Lindores Road, SM5 A street within the SM5 postcode
Lovett Drive, SM5 A street within the SM5 postcode
Neville Walk, SM5 A street within the SM5 postcode
New Close, SM5 New Close is a road in the SM4 postcode area
Newhouse Walk, SM4 Newhouse Walk is a road in the SM4 postcode area
Newstead Walk, SM5 A street within the SM5 postcode
Paisley Road, SM5 Paisley Road is a road in the SM5 postcode area
Robertsbridge Road, SM5 Robertsbridge Road is a road in the SM5 postcode area
Rosehill Avenue, SM1 Rosehill Avenue is a road in the SM1 postcode area
Rosehill Avenue, SM1 Rosehill Avenue is a road in the SM5 postcode area
Rosehill Court Parade, SM4 A street within the SM4 postcode
Rushen Walk, SM5 Rushen Walk is a road in the SM5 postcode area
Sawtry Close, SM5 A street within the SM5 postcode
Shearing Drive, SM5 Shearing Drive is a road in the SM4 postcode area
Shearing Drive, SM5 A street within the SM5 postcode
St. Benet’s Grove, SM5 St. Benet’s Grove is a road in the SM5 postcode area
St. Benets Grove, SM5 A street within the SM5 postcode
St. Paul’s Close, SM5 St. Paul’s Close is a road in the SM5 postcode area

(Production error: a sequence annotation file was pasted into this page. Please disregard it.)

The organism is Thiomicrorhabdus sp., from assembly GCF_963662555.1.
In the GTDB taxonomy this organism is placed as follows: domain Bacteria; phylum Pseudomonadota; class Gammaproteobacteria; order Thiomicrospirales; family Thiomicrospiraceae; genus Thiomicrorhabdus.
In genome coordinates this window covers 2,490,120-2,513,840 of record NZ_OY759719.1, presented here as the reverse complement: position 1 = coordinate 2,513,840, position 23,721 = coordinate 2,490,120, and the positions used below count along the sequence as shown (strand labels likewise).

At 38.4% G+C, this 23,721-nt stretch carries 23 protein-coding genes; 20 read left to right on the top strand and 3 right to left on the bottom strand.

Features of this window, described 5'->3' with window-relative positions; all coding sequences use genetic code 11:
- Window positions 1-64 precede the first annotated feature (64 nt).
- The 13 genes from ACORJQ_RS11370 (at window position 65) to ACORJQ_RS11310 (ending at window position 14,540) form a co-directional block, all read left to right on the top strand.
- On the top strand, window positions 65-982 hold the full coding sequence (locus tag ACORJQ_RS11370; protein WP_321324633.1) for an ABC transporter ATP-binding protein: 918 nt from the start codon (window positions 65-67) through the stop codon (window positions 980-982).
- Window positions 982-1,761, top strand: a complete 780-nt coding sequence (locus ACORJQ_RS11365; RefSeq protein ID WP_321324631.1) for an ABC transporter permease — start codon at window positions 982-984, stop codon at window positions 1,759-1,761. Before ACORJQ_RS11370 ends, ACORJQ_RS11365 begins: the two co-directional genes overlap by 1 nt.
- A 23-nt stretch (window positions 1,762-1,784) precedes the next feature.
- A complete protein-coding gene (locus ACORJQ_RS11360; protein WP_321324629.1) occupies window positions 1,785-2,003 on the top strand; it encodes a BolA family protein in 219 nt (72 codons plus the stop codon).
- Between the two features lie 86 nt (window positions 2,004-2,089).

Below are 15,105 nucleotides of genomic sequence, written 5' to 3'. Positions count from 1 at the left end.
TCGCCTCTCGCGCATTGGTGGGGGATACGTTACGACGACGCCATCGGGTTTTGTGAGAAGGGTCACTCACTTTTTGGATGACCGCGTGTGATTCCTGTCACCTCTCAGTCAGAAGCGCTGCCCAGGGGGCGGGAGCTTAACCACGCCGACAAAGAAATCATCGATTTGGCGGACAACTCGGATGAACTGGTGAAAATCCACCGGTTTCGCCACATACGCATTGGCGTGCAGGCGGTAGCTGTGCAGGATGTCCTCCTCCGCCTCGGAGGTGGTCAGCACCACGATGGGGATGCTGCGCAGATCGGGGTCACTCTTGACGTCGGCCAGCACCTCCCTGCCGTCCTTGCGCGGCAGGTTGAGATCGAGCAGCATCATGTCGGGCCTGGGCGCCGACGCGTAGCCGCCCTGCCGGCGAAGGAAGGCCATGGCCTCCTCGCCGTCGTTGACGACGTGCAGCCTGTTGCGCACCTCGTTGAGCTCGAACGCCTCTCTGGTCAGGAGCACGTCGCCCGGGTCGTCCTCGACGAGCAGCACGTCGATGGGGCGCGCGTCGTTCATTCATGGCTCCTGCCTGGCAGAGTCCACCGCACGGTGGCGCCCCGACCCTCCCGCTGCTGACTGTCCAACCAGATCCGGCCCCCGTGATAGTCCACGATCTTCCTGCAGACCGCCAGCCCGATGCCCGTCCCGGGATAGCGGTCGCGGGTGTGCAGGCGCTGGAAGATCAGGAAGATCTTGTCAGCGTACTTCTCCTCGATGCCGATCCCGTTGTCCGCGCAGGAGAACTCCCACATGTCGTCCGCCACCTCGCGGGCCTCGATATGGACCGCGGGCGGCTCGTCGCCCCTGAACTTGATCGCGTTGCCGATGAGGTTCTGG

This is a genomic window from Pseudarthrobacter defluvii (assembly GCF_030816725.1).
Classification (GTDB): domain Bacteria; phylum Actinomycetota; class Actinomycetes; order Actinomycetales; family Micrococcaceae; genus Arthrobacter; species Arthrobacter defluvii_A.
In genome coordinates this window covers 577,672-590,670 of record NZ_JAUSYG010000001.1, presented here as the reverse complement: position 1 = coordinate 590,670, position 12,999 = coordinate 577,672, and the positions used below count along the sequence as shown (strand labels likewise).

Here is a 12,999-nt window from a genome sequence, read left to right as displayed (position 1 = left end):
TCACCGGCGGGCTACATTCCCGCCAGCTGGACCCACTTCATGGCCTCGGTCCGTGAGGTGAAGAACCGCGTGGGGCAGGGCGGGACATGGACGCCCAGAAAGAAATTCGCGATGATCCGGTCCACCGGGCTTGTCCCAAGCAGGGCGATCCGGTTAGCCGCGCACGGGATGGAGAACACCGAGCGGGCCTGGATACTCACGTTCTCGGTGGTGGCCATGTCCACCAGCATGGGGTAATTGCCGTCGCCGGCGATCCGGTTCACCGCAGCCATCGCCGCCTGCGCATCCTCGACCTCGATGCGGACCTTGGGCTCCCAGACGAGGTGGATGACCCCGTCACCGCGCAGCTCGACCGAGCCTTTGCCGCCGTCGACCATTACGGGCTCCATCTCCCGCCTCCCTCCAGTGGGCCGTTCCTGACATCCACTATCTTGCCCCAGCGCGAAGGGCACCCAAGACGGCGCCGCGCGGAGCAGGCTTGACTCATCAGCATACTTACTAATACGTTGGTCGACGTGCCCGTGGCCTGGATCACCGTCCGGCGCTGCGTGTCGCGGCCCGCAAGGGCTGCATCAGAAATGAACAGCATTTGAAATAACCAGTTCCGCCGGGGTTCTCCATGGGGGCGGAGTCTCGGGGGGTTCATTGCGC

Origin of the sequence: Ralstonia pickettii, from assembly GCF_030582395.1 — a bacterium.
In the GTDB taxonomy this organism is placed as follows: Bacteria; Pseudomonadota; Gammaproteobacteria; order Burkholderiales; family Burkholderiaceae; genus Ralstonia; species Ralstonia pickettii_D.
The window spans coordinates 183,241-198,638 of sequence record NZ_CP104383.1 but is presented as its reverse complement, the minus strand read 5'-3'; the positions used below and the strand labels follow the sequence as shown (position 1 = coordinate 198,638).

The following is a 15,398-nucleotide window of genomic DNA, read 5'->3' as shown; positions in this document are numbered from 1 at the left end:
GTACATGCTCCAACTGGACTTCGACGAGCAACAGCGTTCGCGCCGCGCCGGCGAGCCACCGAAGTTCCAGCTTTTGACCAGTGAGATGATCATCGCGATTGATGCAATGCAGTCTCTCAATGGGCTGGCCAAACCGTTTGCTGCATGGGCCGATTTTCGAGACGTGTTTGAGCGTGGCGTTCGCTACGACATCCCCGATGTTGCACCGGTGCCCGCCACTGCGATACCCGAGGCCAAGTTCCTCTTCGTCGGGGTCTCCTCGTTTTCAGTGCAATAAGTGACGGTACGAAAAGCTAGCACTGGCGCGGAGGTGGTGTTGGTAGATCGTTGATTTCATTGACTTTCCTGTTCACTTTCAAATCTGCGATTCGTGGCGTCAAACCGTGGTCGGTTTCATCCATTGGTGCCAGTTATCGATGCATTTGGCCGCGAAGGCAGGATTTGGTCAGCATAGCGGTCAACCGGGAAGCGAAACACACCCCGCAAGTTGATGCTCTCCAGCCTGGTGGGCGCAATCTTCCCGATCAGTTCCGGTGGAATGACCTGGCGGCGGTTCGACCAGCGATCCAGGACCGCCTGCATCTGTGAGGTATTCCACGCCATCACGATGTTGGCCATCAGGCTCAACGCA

St. Pauls Close, SM5 A street within the SM5 postcode
Stavordale Road, SM5 Stavordale Road is a road in the SM5 postcode area
Tavern Close, SM5 A street within the SM5 postcode
Tavistock Road, SM5 Tavistock Road is a road in the SM5 postcode area
Tavistock Walk, SM5 Tavistock Walk is a road in the SM5 postcode area
Tewkesbury Road, SM5 Tewkesbury Road is a road in the SM5 postcode area
The Market, SM5 A street within the SM5 postcode
Thornton Road, SM5 Thornton Road is a road in the SM5 postcode area
Tintern Road, SM5 Tintern Road is a road in the SM5 postcode area
Titchfield Road, SM5 Titchfield Road is a road in the SM5 postcode area
Titchfield Walk, SM5 Titchfield Walk is a road in the SM5 postcode area
Torre Walk, SM5 Torre Walk is a road in the SM5 postcode area
Twyford Road, SM5 Twyford Road is a road in the SM5 postcode area
Waltham Road, SM5 Waltham Road is a road in the SM5 postcode area
Welbeck Road, SM5 Welbeck Road is a road in the SM5 postcode area
Welbeck Walk, SM5 A street within the SM5 postcode
Wellow Walk, SM5 A street within the SM5 postcode
Whitland Road, SM5 Whitland Road is a road in the SM5 postcode area
Wigmore Road, SM5 Wigmore Road is a road in the SM5 postcode area
Winchcombe Road, SM5 Winchcombe Road is a road in the SM5 postcode area
Woburn Road, SM5 Woburn Road is a road in the SM5 postcode area
Wrythe Lane, SM1 Wrythe Lane, an ancient lane, was originally the most direct route from Carshalton to Morden.


Queen’s Park